“I still myself / to listen” – a Review of Shara Lessley’s The Explosive Expert’s Wife

Oxford Writers' HouseSpecial Releases2019April“I still myself / to listen” – a Review of Shara Lessley’s The Explosive Expert’s Wife

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“I still myself / to listen” – a Review of Shara Lessley’s The Explosive Expert’s Wife

“I still myself / to listen” – a Review of Shara Lessley’s The Explosive Expert’s Wife

by Mary-Anne Clarke

…I still myself

to listen—

These words from the poem ‘Aubade: Amman’ tell us that at the heart of Shara Lessley’s The Explosive Expert’s Wife we will find a listening voice. The poems speak through a deeply personal lyric ‘I’, using a sometimes insistent first-person that shifts between the narrative and the gnomic. But they also speak through a ‘still’, receptive, sensory awareness of surroundings, and a willingness to learn from and be changed by the people and the landscape of Amman, Jordan— the poet’s temporary home from 2010 to 2013.

Alongside the “I” of the eponymous wife, Lessley’s book is populated with external voices. There are the hostile fellow expats, who mistrust “the Jords” and wish only to “tune out the call to prayer” in ‘Advice from the Predecessor’s Wife’, the anonymous sick jokers on the internet in ‘Found Poem: No Joke’ and the freely stereotyping Americans back home in ‘They Ask Me to Send’. The intrusiveness of these darkly comic, brash voices is balanced by the time given to subtle and lyrical depictions of particular people that the poet has met in Jordan. As Lessley puts it in ‘The Long Flight Home’, “I was mostly wrong about women” and indeed, the women that appear in these poems are individuals, not the muted suffering mass depicted by the western media. There are tragic, sensory, imagistic depictions of ‘The Accused Terrorist’s Wife’ and ‘The Clinic Bomber’s Mother’, as well as hopeful, regenerative glimpses of ‘the Middle East’s first all-female demining team’ (the dedicatee of the first poem in the collection), and the poet’s close friend and fellow mother, Rania. Reading these, we get a sense of individual characters, but at the same time we recognise that we can never know these women fully: the fresh, at times almost surreal quality of the poems’ images ensuring that we as readers never feel ownership or overfamiliarity.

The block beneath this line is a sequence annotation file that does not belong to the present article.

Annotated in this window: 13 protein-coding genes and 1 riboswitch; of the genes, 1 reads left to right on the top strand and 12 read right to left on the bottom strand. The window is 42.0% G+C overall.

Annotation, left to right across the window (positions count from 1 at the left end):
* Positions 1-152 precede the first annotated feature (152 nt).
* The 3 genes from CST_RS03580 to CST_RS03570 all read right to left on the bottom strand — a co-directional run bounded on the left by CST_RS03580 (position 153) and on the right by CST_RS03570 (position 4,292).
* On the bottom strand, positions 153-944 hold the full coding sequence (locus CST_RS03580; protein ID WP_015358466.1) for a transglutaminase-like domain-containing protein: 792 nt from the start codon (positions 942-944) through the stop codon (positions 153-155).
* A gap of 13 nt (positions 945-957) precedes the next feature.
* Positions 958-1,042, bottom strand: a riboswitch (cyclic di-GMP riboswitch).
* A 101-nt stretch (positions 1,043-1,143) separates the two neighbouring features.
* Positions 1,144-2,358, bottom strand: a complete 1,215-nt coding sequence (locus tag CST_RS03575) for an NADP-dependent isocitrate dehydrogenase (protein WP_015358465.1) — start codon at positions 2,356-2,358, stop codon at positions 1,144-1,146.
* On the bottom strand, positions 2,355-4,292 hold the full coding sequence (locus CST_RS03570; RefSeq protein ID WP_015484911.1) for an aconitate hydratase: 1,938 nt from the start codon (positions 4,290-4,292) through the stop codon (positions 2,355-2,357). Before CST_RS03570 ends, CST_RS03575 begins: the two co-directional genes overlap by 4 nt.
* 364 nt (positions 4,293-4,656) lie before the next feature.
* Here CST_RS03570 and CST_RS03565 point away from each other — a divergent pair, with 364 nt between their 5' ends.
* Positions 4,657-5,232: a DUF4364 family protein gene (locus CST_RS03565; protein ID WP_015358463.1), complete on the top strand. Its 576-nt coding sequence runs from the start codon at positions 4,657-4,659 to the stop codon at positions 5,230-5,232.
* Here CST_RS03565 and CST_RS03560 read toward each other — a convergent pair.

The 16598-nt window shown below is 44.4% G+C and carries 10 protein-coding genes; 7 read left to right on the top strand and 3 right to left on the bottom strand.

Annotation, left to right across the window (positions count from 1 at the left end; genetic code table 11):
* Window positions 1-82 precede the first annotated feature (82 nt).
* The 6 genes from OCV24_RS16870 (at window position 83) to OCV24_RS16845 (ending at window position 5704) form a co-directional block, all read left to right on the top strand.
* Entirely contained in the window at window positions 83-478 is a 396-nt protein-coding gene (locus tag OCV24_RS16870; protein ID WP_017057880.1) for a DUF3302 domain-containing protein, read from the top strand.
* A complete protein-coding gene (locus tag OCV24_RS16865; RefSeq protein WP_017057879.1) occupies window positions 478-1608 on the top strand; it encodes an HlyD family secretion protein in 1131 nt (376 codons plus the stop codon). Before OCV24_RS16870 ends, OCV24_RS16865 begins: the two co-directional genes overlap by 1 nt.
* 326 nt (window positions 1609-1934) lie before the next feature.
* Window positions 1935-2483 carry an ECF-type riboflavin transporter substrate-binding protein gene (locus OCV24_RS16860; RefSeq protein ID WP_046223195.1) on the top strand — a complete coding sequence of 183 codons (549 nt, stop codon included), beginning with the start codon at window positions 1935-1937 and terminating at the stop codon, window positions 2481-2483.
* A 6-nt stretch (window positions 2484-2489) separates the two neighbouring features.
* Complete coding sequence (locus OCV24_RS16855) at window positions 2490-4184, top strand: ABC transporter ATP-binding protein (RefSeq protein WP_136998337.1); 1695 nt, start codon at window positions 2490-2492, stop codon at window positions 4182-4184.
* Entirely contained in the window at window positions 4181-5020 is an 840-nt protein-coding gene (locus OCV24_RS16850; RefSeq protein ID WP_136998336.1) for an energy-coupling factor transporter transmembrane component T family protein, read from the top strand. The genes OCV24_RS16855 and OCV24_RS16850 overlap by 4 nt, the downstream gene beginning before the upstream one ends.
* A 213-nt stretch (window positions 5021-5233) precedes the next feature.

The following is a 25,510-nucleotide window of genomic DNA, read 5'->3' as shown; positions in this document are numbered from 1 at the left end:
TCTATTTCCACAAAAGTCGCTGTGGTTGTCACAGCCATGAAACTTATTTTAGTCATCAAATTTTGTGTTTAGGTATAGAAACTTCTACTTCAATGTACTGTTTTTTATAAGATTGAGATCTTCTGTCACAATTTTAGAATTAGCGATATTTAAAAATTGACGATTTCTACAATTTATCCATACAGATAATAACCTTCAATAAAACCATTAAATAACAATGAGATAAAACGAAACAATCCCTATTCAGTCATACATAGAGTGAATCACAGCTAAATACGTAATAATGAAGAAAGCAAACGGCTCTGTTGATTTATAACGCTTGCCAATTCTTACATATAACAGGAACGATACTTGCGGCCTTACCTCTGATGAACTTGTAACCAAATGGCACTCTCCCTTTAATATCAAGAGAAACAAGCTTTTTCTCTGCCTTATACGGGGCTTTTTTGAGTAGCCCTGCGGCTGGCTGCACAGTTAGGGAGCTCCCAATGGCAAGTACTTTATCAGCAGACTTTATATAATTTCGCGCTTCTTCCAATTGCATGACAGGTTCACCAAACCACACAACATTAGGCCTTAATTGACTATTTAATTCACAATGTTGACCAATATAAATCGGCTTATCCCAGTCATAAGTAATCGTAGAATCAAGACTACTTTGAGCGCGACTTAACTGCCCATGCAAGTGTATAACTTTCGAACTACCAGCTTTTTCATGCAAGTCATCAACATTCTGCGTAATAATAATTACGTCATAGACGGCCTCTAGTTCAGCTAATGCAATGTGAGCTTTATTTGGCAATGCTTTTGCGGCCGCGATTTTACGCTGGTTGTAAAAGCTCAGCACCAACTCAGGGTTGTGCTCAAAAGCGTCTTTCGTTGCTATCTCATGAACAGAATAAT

Lessley cannot speak for the people of Jordan, nor does she try to do so: unlike the comic monologue ventriloquising the predecessor’s wife, the poems featuring the women of Amman tend to be more abstract, offering snatches of images and sounds through a haze of sensory perceptions. The poet can only speak as one who has lived amongst the beauty and tragedy of the war-scarred land. For this reason, Lessley’s poems are at their strongest when they employ a timeless, gnomic voice, that is personal and yet at the same time emerges from the landscape and the emotions bound up with it. The first of two ‘Arab Spring’ poems exemplifies this beautiful simplicity:

…The wind doesn’t choose

what it moves…


     …but I say grief is what goes

without moving…

                                                    (‘Arab Spring’)

Playing to Lessley’s strength in gentle but forceful pronouncements, the book’s most effective verse forms are those which leave plenty of white space on the page, letting her voice ring through the stillness of recollected experience.

These crystalline, self-sufficient utterances are noticeable throughout all the best poems of the collection. The poet acknowledges a debt to Federico García Lorca in her notes to ‘First Days: August’, and this influence is evident elsewhere too, redolent in Lessley’s not infrequent use of short imagistic phrases, and in her skill of attuning her senses to weather and natural processes. The line “Ice snuffs/the maples, my agitated heart”, for example, accords with the mood of the Spanish poet, when he writes: “Y en la tarde brumosa / mi corazón aprende / la tragedia otoñal / que los árboles llueven” (“And in the misty evening / my heart learns / the autumnal tragedy / that the trees rain”, from the poem ‘Otra Canción’).

Lessley’s collection is a comic, tragic, hopeful, anxious collage, united in all its vibrancy and variation by her strongly realised voice, which sometimes hangs back and sometimes comes to the fore, but is always present. It is a voice that emerges out of the place where landscape and experience meet, as organic as the image of rain that fills the poet’s mouth in the second ‘Arab Spring’:


as when,

in an act of foolishness


or faith, I raised

the desert of


my mouth and the

heavens filled


it with rain.


Lessley’s collection is available now from The University of Wisconsin Press priced at £13.50


Mary Anne Clark

Mary Anne Clark

Mary Anne Clark is just beginning a DPhil in English at Merton College, Oxford. Her poems have appeared in The MaysThe KindlingOxford PoetryIRIS III, and several Emma Press anthologies. In 2016 she won the Newdigate Prize, and in 2018 she was runner-up for the Jon Stallworthy Prize.

Photo credit Naomi Woddis

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